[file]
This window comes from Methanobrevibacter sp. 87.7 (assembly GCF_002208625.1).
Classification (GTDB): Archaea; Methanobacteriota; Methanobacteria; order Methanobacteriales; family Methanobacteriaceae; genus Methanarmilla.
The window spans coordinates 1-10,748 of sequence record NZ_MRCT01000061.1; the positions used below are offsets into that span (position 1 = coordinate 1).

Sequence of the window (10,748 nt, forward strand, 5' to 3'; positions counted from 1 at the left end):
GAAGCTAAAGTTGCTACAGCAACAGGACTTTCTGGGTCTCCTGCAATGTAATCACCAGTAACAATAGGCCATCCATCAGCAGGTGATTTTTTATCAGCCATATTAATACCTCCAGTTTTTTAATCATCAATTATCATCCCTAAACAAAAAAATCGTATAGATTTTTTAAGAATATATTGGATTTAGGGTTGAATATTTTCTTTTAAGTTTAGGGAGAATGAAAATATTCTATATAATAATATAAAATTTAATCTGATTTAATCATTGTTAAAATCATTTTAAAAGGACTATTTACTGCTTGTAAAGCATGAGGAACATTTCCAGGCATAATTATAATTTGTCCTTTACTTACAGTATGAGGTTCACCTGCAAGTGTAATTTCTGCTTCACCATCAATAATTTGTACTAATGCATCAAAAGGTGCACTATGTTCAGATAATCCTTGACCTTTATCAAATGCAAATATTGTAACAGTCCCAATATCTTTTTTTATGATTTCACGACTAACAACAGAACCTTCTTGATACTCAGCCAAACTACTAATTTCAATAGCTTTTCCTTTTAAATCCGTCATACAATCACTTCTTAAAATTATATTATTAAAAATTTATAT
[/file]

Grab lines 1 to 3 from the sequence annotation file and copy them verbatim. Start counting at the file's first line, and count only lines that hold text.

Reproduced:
This window comes from Methanobrevibacter sp. 87.7 (assembly GCF_002208625.1).
Classification (GTDB): Archaea; Methanobacteriota; Methanobacteria; order Methanobacteriales; family Methanobacteriaceae; genus Methanarmilla.
The window spans coordinates 1-10,748 of sequence record NZ_MRCT01000061.1; the positions used below are offsets into that span (position 1 = coordinate 1).